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Open enrollment is when you can assess your current health insurance plan and either change what you have, cancel it, or enroll in a new one. Health and financial needs change over time, so take the time to ensure your benefits change with you.

With a better idea of how open enrollment works, you can make educated decisions for the health and well-being of you and your family.

Here’s what you need to know about the open enrollment period (OEP).

How does open enrollment work?

Every year, most types of insurance will have open enrollment periods that last several weeks – usually from November 1 to January 15. The time frame may differ for states with their own health marketplaces.

There are a few ways you can sign up for coverage:

  • Through your employer
  • Via Medicare (if you are of retirement age)
  • Through the government healthcare marketplace (Healthcare.gov)
  • Directly through an insurance company
  • By working with a health insurance broker

During open enrollment, you can:

  • Sign up for a new health insurance plan, or other forms of coverage like dental, vision, or life insurance
  • Make changes to your existing plan if you need to increase coverage amounts or add family members and dependents
  • Sign up for or make changes to your flexible spending account (FSA) or health savings account (HSA)

Does open enrollment differ by state?

What is open enrollment like for other states? For most states, OEP for 2024 health plans starts November 1, 2023, and ends January 15, 2024.1 This gives you just around 11 weeks to sign up. However, if you want coverage beginning January 1, 2024, you’ll need to enroll by December 15, 2023. If you enroll between December 16, 2023, and January 15, 2024, your coverage will begin February 1, 2024 instead.

Not all states have these same deadlines as they manage their own health marketplaces. In the case you live in any of the following states, you’ll want to ensure you enroll by the deadlines below:

  • California: November 1 – January 31
  • Massachusetts: November 1 – January 23
  • New Jersey: November 1 – January 31
  • New York: November 16 – January 31
  • Rhode Island: November 1 – January 31
  • Washington, D.C.: November 1 – January 31

Here’s a complete list of states with differing OEPs.

Which insurance providers use open enrollment?

Most insurance providers have an open enrollment period. However, when you receive employer-sponsored insurance, the open enrollment window may vary and occur anytime throughout the year.

It’s common for employers to schedule enrollment for the fall so that coverage can begin at the start of the new year. Some employers may choose to start enrollment at the beginning of the fiscal year. If you know you’re enrolling through your employer, ask about your employer’s enrollment window.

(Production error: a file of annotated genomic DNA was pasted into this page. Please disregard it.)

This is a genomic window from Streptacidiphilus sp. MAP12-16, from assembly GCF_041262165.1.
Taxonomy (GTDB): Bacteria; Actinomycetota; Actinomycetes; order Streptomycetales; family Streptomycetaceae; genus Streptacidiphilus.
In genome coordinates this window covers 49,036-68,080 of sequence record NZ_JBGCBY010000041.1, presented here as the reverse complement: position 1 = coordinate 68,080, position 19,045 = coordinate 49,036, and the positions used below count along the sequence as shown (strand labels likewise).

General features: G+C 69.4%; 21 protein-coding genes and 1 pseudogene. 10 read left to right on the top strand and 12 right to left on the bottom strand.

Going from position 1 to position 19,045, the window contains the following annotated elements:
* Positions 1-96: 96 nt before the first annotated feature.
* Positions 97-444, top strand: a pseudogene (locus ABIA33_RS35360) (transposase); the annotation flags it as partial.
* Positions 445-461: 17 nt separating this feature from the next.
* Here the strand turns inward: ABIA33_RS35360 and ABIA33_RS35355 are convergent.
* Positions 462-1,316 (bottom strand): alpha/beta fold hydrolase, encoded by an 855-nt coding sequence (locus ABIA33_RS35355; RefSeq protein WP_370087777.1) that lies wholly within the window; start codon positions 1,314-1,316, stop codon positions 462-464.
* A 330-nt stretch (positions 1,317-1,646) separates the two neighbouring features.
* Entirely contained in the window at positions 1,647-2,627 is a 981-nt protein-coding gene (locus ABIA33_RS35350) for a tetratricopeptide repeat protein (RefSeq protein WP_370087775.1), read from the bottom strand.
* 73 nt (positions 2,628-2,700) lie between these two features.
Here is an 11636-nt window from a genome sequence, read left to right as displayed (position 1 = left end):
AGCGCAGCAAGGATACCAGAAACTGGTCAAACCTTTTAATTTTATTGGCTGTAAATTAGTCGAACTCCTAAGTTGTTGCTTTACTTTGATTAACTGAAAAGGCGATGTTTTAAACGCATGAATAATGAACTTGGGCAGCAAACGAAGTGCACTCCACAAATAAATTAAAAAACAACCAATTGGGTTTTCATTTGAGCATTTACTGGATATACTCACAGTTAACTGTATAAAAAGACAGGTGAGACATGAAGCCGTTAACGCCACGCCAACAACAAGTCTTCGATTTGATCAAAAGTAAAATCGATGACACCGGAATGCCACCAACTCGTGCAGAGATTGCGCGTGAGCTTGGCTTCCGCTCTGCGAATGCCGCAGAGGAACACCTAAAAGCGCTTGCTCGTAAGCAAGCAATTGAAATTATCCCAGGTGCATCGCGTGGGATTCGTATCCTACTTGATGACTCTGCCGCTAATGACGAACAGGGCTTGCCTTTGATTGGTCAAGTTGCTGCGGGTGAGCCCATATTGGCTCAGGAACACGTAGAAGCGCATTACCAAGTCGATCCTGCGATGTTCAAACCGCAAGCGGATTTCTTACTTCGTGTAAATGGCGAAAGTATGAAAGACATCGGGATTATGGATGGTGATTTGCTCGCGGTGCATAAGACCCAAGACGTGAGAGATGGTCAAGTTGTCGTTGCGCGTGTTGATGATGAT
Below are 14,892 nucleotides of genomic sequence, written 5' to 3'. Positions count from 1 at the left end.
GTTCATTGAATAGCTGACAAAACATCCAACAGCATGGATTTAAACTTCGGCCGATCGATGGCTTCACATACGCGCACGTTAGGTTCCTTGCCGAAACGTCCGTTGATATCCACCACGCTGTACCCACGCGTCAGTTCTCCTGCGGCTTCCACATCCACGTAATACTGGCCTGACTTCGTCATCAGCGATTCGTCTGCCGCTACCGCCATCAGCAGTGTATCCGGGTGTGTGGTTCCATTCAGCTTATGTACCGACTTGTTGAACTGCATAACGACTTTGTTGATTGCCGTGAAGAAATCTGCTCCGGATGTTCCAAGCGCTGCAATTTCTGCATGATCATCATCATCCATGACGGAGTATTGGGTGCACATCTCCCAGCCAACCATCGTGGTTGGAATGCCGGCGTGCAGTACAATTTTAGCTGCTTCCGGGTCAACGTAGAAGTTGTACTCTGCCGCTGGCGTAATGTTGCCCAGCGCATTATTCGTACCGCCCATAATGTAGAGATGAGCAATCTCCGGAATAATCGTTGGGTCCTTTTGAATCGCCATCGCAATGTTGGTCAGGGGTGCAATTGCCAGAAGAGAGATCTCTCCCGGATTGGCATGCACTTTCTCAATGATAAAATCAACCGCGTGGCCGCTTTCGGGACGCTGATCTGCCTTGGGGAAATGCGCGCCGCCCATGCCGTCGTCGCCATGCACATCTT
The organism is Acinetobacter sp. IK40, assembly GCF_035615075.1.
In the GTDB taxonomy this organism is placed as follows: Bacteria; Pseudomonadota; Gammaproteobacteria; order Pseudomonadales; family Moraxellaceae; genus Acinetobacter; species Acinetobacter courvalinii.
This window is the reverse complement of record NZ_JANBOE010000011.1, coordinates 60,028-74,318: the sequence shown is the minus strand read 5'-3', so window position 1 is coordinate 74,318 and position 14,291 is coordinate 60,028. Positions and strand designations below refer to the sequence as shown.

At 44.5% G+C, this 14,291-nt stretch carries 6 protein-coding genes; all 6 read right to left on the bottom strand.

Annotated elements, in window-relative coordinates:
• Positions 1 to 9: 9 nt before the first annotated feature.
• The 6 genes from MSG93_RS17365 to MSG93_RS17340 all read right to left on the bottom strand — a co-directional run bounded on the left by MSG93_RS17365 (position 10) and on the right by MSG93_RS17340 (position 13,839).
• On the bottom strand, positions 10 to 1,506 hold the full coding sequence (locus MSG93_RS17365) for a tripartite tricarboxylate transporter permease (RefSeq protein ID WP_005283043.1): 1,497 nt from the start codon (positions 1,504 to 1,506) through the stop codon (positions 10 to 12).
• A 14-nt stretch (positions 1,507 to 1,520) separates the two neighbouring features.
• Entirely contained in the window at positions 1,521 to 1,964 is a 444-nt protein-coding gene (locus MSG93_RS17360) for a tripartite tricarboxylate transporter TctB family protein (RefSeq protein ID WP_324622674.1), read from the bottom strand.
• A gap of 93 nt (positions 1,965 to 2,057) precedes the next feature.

Plans that don’t use open enrollment

Programs like Medicaid, Children’s Health Insurance Program (CHIP), and short-term health insurance are the exceptions when it comes to open enrollment periods. You can enroll any time of the year if you meet the qualifications.

One of these options could help you find health insurance if you are underemployed or unemployed.

Types of insurance plans

What kind of insurance plans can you expect to choose between during open enrollment?

Insurance plan by metal tier

Health insurance companies often organize their plans by metal tiers: bronze, silver, gold, and platinum. Each tier represents different price points and coverage amounts. The more you pay each month, the more medical care your insurer will cover.

If you have multiple health conditions, plan on going to the doctor frequently, or paid full price for several doctor visits and prescriptions this past year, shop around in a gold or platinum metal tier. Even though you pay more upfront, your insurer will cover more of your medical bills, which could save you money in the long run.

If you’ve been paying for an expensive plan but rarely use it or don’t have many medical costs, consider bronze and silver plans. These have higher deductibles, so you’ll owe more when you visit the doctor. However, your medical costs could balance out with your less-expensive monthly premiums.

Insurance plan by care level

Some insurance providers will offer plans by care level. Here are the most common types:

Type of planSummary
Health maintenance organization (HMO)Requires you to select a primary care physician (PCP) who will refer you to in-network specialists or diagnostic services. Out-of-network costs will not be covered.
Preferred provider organization (PPO)No referrals are required. You will be responsible for choosing care from your plan’s preferred network of providers. Out-of-network care will be partially covered.
Exclusive provider organization (EPO)No referrals are required. You will be responsible for choosing care from your plan’s preferred network of providers. Out-of-network care will not be covered.